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Organizational behavior July 26, 2012

Usain Bolt and the peril when your status rises too high

Race track
As Usain Bolt arrives in London for this year’s Olympics, question marks hang over the previously untouchable sprint star.

He was beaten at the Jamaican trials by his young countryman Johan Blake in both the 100 and 200-meter events, setting the stage for a sprint showdown nobody would have predicted until recently. Bolt set two world records and won three gold medals at the 2008 Olympics, and he seemed to ride the crest of a wave for the next few years. In 2009 he set records that many thought could be beaten only by himself. In fact, to many observers, his greatest rival was his own technique. Refine that and he would be unbeatable for years to come. Yet if you look at his sprint times since 2009, you’ll observe a distinctly downward trend that coincides almost exactly with dramatic increases in his sponsorships, prize money, commercial endorsements, and worldwide fame. Could it be that his increased status will contribute to a big upset in London?


Status is a funny thing. It can play a large role in building a person up, whether in sports or in the corporate world, but it can play an equally important role in bringing him to his knees. We have seen it time and again in the sporting world with the likes of Vijay Singh admitting, upon losing his world number one slot to Tiger Woods, that he had “become complacent with all the off-course distractions” associated with being the world’s number one. But can this effect be quantified? I have done research into how status affects the performance of PGA golfers and NASCAR drivers, focusing on the exact point where extremely high status begins to foster complacency, diversion, and potential failure. There are, of course, other factors, but the results show that there is a clearly definable apex in status where performance begins to be hampered. In golf, shots under par decrease, and in NASCAR, lap times get slower. It appears that Bolt may have found himself at this very apex within the last couple of years.


The dangers inherent in high status are just as prevalent in the boardroom as on the track, the golf course, or the racing circuit. Most of us are familiar with the executive drunk on his or her own success and infallibility—and with the slow slip into risky decisions and all-round bad behavior that can come with that.

What can be done in the business world to stave off decline when status hits the heights? Here are three ideas that might keep you (or your boss) out of trouble:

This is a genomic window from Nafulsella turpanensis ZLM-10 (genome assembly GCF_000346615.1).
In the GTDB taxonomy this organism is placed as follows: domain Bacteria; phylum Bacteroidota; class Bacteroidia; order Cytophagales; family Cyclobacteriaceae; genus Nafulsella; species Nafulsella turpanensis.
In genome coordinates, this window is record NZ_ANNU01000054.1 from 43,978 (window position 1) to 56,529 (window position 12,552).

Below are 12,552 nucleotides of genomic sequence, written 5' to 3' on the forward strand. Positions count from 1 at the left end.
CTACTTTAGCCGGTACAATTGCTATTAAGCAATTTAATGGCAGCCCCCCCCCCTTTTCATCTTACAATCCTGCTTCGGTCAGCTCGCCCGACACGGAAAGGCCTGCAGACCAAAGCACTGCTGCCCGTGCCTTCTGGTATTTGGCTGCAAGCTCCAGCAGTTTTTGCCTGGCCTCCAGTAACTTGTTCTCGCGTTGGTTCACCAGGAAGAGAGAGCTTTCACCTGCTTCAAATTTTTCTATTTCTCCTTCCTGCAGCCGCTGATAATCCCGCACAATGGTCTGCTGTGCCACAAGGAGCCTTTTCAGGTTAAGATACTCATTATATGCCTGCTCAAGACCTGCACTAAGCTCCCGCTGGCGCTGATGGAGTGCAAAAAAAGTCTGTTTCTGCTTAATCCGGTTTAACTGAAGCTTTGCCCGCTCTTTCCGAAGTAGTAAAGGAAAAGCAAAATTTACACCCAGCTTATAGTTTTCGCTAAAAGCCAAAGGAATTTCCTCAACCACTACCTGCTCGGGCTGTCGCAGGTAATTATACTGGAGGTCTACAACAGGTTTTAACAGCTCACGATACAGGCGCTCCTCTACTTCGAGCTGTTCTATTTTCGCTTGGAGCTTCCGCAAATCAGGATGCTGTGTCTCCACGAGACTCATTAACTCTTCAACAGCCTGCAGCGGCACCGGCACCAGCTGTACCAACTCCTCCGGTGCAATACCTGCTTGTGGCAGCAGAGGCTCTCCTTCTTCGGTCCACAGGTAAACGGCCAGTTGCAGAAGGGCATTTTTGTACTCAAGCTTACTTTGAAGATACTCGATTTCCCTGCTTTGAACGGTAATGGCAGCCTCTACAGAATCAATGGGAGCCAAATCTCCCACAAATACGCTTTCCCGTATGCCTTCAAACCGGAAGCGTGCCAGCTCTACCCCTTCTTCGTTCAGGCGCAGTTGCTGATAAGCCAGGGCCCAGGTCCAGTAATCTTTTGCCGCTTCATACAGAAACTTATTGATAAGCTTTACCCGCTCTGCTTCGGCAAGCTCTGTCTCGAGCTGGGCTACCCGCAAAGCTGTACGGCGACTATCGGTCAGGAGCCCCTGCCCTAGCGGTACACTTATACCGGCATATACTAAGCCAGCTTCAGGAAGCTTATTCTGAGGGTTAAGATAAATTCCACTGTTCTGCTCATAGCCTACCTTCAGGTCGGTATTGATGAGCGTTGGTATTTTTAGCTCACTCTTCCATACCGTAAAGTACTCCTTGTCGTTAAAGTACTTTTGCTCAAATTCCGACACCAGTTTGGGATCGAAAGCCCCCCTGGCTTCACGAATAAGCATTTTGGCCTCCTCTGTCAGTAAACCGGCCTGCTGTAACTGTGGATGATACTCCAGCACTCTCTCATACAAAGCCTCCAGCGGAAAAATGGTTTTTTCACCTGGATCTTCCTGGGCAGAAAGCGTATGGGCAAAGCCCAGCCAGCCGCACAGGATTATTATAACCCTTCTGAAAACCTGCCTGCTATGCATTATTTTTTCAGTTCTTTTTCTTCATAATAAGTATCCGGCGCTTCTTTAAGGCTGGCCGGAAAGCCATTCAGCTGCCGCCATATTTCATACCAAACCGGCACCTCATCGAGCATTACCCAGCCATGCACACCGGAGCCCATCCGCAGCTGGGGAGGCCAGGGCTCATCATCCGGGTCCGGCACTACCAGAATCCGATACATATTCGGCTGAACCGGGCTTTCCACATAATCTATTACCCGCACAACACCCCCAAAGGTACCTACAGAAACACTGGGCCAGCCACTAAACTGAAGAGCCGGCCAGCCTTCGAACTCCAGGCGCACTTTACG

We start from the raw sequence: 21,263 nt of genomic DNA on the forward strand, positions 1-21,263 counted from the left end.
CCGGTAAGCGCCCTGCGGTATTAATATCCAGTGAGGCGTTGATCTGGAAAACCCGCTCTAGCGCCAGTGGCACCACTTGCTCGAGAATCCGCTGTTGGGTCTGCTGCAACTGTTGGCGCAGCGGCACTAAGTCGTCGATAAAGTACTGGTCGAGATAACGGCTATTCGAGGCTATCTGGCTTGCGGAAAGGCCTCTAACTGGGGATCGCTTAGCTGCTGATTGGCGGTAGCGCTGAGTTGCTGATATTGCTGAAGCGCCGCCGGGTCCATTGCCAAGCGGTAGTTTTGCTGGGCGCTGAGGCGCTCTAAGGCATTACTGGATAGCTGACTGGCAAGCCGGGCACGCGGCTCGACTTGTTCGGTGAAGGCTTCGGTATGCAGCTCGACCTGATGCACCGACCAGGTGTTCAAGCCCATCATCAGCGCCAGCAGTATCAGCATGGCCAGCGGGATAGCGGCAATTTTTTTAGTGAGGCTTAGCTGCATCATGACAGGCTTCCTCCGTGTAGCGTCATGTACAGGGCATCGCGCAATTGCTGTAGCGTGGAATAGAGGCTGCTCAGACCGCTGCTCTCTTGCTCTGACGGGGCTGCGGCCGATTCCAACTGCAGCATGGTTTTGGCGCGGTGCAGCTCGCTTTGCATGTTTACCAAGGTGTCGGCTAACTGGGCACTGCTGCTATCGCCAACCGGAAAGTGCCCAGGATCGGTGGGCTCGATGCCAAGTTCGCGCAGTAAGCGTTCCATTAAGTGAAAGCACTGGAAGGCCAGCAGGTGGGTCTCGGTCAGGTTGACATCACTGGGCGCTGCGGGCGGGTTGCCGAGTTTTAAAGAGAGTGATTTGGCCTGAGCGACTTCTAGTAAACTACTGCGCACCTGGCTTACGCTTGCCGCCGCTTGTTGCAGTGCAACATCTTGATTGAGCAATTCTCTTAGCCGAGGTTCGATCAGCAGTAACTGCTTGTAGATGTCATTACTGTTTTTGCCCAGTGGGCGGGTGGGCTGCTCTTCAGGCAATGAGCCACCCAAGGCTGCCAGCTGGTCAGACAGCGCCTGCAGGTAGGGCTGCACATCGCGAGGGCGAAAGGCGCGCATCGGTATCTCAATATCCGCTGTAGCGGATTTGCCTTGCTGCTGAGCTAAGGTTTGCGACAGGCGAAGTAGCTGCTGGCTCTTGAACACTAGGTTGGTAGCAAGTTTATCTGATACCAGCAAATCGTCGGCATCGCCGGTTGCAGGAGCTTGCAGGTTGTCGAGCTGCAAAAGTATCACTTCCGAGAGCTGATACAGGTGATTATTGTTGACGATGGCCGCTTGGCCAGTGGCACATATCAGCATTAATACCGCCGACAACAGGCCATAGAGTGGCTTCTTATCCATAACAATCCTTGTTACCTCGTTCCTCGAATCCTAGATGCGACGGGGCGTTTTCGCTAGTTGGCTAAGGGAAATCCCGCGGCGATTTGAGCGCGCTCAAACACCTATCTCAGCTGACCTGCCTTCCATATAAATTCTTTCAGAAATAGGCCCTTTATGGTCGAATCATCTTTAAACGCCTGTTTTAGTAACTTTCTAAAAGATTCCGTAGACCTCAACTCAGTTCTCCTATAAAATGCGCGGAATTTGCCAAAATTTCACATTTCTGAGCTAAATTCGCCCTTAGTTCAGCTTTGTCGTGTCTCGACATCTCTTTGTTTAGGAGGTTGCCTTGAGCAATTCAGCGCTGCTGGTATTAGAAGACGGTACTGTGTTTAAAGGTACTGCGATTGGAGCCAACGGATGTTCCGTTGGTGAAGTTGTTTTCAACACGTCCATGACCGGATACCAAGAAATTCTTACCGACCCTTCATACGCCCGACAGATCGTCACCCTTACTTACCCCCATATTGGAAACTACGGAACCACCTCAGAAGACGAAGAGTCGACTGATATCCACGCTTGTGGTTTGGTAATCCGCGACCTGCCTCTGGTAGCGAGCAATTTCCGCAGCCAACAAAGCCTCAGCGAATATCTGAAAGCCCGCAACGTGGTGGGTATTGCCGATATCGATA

1. Strategic redeployment. When you’re surrounded by people who think you are fantastic (and insist on telling you so all the time), consider moving into an environment that is perhaps not quite so obviously enthusiastic. Status is a local competitive advantage. When the home field advantage is taken away, an executive’s raw underlying ability is exposed, and if that executive is as good as he or she thinks, his or her motivation gets stronger.
  2. Redefine your reference points. GE’s Jack Welch maintained a rule that every division of his company had to be ranked number one or two in its market, or it would be fixed, sold, or closed—a great way to keep his executives from resting on their laurels. But Welch took the rule a step further. As GE went international, he moved the goal post. Dominating your local market was no longer enough. You now had to be number one or two on the global field. The lesson is never to be content, no matter how successful you are. Staying with easy reference points might feel great, but those who do so risk ending up a tempest in a teapot. That’s why when Kobe Bryant ran out of real rivals on the court, he started to measure himself against the sport’s legends, Magic Johnson and Michael Jordan.
  3. Humility and humanity. That’s great if you can pull it off, but perhaps it’s the most difficult challenge of them all, trying to display the perfect mix of confidence and humility that inspires continuing performance while reminding yourself of your own humanity. I don’t want to advocate fear as a corrective, but it is nonetheless possible to instill the spirit intended by Intel’s Andy Grove when he argued that “only the paranoid survive.”


Whether Usain Bolt has been adversely affected by his own superstar status we’ll find out on August 5.  Much to his credit, Bolt, like Bryant, appears to be looking beyond the scope of current rivals to those past and future. As he noted ahead of the Jamaican Olympic trials, “This Olympics can give me my legend status, so that’s my aim and what I hope to do.”


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